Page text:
West Cheshire Rural

Pageturners (Reading 2)

A review from Marian Hagan of the latest book - The World's Wife by Carol Ann Duffy:
The World's Wife is a collection of poetry by Carol Ann Duffy published in 1999 written from the perspective of the wives of the famous men portrayed in fiction, legends and history. These clever and humorous poems send a clear feminist message and add a novel twist to stories we already know.

The themes of the poems cover the complexities of gender relations and the roles of women with a focus on their ill-treatment and how this has endured through the centuries. As the female characters tell their own side of the story, the poems tackle a variety of every-day issues such as marriage, sex, love, motherhood and a range of emotional experiences including jealousy, desire, loneliness and self-loathing.

The title "The World's Wife" is a joke and a comment on a commonplace expression - The world and his wife" to denote that it is still a man's world.

Our third book was "The Land Agent" by J David Simons. I chose this book because it is set in 1920s Palestine and I was interested in learning more about the British presence there.

On a simple level this is a novel of passion and action and is full of suspense. The plot is gripping and fast-paced and introduces us to a variety of well-depicted characters, who represent the diverse population living in Palestine at that time and bring the narrative alive.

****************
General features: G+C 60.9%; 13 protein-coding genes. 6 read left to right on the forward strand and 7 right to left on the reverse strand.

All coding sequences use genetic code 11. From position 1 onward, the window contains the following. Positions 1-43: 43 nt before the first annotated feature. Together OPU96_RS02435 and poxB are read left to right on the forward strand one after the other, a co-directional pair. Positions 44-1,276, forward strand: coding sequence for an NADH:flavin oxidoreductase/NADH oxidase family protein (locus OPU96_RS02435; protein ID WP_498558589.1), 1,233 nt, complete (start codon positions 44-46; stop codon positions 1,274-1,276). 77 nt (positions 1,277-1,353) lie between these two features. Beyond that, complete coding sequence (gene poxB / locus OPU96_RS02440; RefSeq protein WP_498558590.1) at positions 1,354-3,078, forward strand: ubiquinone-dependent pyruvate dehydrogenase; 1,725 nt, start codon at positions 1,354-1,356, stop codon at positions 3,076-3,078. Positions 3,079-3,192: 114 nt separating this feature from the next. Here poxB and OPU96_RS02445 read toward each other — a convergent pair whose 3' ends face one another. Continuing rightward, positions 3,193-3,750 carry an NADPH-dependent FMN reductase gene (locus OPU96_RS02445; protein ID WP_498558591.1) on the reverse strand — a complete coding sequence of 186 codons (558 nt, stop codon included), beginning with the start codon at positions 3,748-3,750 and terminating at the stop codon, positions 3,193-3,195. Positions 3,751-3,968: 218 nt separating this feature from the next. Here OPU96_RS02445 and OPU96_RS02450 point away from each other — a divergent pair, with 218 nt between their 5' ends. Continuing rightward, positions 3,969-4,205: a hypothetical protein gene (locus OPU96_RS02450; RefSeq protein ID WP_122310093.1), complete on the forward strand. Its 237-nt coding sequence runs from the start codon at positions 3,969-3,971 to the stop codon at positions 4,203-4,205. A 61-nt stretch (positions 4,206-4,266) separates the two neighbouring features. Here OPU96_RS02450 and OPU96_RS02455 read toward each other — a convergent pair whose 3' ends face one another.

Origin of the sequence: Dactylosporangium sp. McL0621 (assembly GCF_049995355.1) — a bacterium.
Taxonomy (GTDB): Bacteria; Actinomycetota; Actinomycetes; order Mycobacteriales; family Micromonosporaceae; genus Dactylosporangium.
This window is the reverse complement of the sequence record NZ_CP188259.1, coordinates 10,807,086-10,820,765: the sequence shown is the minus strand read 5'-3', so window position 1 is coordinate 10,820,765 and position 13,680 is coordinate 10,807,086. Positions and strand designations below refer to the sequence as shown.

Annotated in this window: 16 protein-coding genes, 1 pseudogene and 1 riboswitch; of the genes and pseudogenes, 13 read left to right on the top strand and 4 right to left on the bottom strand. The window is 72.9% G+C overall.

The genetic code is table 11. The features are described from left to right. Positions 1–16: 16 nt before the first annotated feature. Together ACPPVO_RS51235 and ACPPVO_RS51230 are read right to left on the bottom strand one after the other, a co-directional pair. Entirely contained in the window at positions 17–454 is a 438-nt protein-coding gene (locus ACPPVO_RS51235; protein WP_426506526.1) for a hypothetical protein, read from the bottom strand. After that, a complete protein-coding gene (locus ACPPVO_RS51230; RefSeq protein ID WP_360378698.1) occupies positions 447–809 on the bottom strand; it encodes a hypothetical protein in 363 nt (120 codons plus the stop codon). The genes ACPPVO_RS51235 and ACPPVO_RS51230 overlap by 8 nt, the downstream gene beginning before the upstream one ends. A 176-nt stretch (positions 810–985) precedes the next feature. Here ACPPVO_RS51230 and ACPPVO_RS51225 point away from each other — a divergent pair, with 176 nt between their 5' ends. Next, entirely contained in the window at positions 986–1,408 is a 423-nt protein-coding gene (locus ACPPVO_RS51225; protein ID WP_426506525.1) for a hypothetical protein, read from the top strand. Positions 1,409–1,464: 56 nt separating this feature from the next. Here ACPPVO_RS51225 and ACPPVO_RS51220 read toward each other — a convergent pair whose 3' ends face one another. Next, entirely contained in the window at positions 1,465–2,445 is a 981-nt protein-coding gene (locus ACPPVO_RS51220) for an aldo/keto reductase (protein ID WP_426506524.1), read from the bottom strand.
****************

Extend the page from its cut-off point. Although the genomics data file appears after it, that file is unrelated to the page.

Lev is the principal protagonist for whom you feel sympathy from the start, when abandonment by his father leads him to leave anti-Semitic Poland for Palestine, following Sarah and her friends from the Zionist Young Guard, parting company with them there because he doesn't share their ideology. However, his future life is shaped by events over which he has little control.

The novel deals with a variety of themes such as identity, anti-semitism, idealism, community, displacement and alcoholism. It is written from a Jewish perspective, but one which recognises the rights of the Bedouins and the Arabs I felt, epitomised by the character of Sammy, the chief Land Agent, who tries to be fair to all sides. The central plot revolves around the struggle for ownership of an uncharted strategic piece of land with access to river water, vital for the neighbouring kibbutz, where Lev meets and falls in love with Celia. The author uses Celia's letters to her friend Charlotte as a device to describe the toll of everyday life at the kibbutz and the disputes between Zionists, Communists and Socialists there. The deteriorating security situation and increasing enmity between Arabs and Jews really drives the tense narrative.

The author creates a vivid picture of Palestine, a land of stark beauty and amazing light, riven by disputes and mistrust which continue into modern times.

Contacts for Linda
By e-mail - please click on the mail icon and follow the instructions.

More Group Pages
Art Appreciation Chapter chat (Reading 1) Cryptic Crosswords Dining 1
Dining 2 Discussion Drawing Historic Houses
Home Cinema1 Home Cinema2 Map Reading for Walkers Music Appreciation
Our Photo Album Pageturners (Reading 2) Plants and Gardens Poetry for Pleasure
Sunday Lunch Group Ukulele Walking Group
More Group Pages
Art Appreciation Chapter chat (Reading 1)
Cryptic Crosswords Dining 1
Dining 2 Discussion
Drawing Historic Houses
Home Cinema1 Home Cinema2
Map Reading for Walkers Music Appreciation
Our Photo Album Pageturners (Reading 2)
Plants and Gardens Poetry for Pleasure
Sunday Lunch Group Ukulele
Walking Group